The Socialist Federal Republic of Yugoslavia used to consist of six constituent republics and two autonomous provinces. The six republics are now all separate countries (Bosnia/Herzegovina, Croatia, Macedonia, Montenegro, Serbia and Slovenia); one autonomous province, Vojvodina, has an ethnic Serbian majority and has remained part of Serbia.

That left the second autonomous province, Kosovo, which yesterday became the world’s newest independent nation. With its large Albanian majority and traumatic recent history, Kosovo was never going to return to Serbian control. Nor was there any rational reason why it should. The only surprising thing is that this conclusion is at all controversial.

Kosovar independence is opposed not just by Serbia and Russia but by a number of countries who fear separatist movements of their own. Although the west has been supportive this time, its record is equivocal; George W Bush and his advisers came to power opposing the Clinton administration’s “nation building” in the Balkans, just as Bush senior had defended Serbian hegemony in the early 1990s. And of course Australia’s own foreign policy “experts” have consistently opposed the breakup of the Javanese empire to our north.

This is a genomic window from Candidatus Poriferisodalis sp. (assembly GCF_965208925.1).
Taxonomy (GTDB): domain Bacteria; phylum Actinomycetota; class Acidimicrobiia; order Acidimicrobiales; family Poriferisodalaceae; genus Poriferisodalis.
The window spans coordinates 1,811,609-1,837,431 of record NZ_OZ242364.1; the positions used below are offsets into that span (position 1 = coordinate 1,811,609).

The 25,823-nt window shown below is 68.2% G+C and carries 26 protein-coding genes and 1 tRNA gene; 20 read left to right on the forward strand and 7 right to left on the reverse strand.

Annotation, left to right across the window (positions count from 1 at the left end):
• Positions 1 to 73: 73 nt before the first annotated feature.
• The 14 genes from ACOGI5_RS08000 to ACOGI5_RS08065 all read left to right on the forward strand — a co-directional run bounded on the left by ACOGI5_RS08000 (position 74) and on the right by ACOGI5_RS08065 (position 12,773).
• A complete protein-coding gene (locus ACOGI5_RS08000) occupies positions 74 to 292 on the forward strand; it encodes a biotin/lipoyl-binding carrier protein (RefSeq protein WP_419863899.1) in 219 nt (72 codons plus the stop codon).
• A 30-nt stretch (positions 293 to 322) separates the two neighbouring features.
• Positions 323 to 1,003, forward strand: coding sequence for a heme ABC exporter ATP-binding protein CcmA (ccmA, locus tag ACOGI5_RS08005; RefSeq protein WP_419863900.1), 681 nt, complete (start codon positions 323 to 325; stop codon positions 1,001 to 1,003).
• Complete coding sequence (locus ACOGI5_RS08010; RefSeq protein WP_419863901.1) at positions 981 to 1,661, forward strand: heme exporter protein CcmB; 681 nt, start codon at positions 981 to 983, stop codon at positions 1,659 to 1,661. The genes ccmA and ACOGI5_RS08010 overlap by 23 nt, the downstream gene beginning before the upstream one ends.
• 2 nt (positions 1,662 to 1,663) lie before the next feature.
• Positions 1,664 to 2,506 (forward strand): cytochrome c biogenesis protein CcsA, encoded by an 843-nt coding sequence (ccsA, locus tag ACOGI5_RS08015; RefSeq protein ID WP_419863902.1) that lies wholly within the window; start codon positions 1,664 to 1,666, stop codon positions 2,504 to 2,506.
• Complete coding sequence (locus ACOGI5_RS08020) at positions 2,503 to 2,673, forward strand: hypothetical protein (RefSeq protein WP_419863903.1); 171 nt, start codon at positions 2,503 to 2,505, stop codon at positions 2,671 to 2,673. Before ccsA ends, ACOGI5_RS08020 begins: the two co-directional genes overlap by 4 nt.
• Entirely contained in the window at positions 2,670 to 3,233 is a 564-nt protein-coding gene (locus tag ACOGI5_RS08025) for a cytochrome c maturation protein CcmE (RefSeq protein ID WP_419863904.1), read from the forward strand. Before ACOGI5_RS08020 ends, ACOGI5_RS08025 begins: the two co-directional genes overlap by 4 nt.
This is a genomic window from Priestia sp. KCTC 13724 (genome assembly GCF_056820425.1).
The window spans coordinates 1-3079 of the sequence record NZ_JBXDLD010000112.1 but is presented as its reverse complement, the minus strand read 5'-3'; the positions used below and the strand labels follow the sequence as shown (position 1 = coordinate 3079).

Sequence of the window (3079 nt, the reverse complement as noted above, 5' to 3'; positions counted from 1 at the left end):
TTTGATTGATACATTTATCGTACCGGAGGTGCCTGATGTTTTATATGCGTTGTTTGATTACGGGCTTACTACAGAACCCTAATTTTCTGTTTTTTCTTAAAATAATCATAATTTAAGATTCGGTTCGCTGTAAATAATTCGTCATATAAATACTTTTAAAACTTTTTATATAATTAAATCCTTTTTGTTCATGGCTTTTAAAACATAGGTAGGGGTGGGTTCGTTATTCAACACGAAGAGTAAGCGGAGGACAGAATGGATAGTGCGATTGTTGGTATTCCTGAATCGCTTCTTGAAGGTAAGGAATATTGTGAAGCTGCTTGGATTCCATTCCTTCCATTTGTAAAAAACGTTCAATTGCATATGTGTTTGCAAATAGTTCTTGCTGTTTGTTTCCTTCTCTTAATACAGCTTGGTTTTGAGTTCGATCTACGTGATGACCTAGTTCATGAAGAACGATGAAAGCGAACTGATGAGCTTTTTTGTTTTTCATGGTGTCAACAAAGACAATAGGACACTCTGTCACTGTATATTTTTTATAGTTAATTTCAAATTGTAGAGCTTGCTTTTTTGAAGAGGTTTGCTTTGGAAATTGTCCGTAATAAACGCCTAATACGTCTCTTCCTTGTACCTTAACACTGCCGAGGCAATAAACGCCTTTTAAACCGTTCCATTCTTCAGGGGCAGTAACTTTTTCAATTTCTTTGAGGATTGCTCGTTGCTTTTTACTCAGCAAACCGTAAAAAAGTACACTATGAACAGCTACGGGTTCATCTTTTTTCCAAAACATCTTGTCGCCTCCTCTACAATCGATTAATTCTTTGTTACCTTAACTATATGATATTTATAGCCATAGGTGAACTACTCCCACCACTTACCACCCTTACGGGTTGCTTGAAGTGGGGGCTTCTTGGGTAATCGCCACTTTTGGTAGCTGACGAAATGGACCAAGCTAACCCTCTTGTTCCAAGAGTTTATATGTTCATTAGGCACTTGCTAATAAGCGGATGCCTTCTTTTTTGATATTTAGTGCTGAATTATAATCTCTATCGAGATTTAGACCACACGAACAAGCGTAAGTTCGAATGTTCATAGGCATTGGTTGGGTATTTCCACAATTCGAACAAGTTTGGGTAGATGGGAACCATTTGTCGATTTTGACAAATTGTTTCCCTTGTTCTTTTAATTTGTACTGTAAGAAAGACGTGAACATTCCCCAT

All of these countries are signatories to the United Nations Charter, and have therefore committed themselves to supporting “friendly relations among nations based on respect for the principle of equal rights and self-determination of peoples” (article 1.2). But the habit of according those rights only to “people like us”, and not to those with funny names and exotic customs, is deeply ingrained.

No-one would suggest that England should be content with being an “autonomous province” of France, for example. No-one disputes the right of Norway or Luxembourg to be independent countries. Yet Kosovo’s claims are not fundamentally different, only newer.

It is a sound principle (also in the UN Charter) that national borders should not be changed by force. But to generalise that, as Serbia and Russia are arguing, into a rule that they can never be changed unilaterally would be to freeze existing injustices in place indefinitely.

Russia now suggests that western support for Kosovo could lead it to retaliate by recognising the independence of places like Abkhazia (it’s on the Black sea, not far from where Jason supposedly retrieved the Golden Fleece). But if the Abkhazians are willing to go through the exhaustive negotiations and UN apprenticeship that Kosovo did, then why not?

It might expose a certain degree of western hypocrisy, but by this stage that’s not likely to surprise anyone.

Peter Fray

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